Poor feeding practices are, therefore, a major threat to social and economic development as they are among most serious obstacles to attaining and maintaining health of this important age group [17]. Inappropriate feeding practices are often a greater determinant of inadequate intakes than the availability of foods in the households, while the appropriate complementary feeding practice has been shown to prevent up to 6% of child deaths [12]. In developed countries perception that infants at work may hinder mothers’ job performance; lack of privacy for breastfeeding and insurance regulations and others are some barriers to breastfeeding and factors of early introduction of complementary food [18, 19].

According to 2011 the Ethiopian     Demographic Health Survey report, 50.6 % of newborns were put        on breast               within 1 hour of birth and about 80% of infants 2 months old are exclusive breastfed [14-17].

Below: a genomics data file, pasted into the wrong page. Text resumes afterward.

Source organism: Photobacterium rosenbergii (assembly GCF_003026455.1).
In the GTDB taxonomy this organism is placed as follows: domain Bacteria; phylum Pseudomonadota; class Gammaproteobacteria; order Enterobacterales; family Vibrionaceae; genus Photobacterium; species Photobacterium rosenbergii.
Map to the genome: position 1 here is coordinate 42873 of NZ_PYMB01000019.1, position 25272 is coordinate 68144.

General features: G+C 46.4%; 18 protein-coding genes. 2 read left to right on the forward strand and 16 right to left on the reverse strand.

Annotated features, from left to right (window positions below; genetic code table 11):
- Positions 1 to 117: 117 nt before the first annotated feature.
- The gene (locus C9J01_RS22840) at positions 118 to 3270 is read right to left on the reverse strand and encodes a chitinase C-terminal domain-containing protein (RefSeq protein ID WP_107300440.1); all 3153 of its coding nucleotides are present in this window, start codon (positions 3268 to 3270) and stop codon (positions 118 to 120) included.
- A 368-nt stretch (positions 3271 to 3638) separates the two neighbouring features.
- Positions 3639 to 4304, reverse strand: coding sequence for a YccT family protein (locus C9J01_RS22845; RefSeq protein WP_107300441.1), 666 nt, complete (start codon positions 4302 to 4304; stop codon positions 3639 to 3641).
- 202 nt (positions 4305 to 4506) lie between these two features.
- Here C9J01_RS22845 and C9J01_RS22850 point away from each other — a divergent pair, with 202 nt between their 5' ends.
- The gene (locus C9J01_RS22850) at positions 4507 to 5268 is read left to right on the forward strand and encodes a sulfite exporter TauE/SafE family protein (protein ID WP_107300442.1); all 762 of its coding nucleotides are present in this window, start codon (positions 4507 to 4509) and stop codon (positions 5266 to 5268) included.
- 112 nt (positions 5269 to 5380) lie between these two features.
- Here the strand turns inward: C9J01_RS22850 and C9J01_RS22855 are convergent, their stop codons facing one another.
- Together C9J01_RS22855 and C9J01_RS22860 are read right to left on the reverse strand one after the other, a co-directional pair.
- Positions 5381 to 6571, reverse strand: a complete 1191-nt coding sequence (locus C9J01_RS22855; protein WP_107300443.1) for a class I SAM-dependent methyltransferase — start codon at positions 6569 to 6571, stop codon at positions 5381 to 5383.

However, this proportion rapidly drops to 38% at the age of 6 months and complementary feeding starts too early in about 14% of infants. The survey also indicated that among breastfed children age 6-23 months, 4% receive foods from at least four food groups, while 48% are fed the minimum number of times or more. In total, 4 % of breastfed children are given foods from four or more groups and also are fed at least the minimum number of times per day. Overall, the study found inappropriate or lack of knowledge on proper feeding practices in all livelihood zones [14-16,17]. Although a number of factors have been suggested as important for success of preventing child from malnutrition and mortality, impact of inappropriate complementary feeding practice appears as a common threat. The impacts of inappropriate complementary feeding practice are great in developing countries where access to basic needs and health services are not adequately available. Optimal infant and young child feeding practices rank among the most effective interventions to improve child health. Although complementary feeding is one of the components of Essential Nutrition Action in Ethiopia, a wide range of harmful infant feeding practices are documented even after the implementation of infant and young child feeding guide line. Children in this area have problems of malnutrition and micronutrient deficiencies. Therefore; for successful interventions of improving IYCF practice, identifying complementary feeding practice and associated factors in the study area is likely to be specific. However, few studies were documented about appropriate complementary feeding practice in the study area. That’s why the researchers are motivated to assess appropriate complementary feeding and associated factors among mothers of children aged 6-23 months.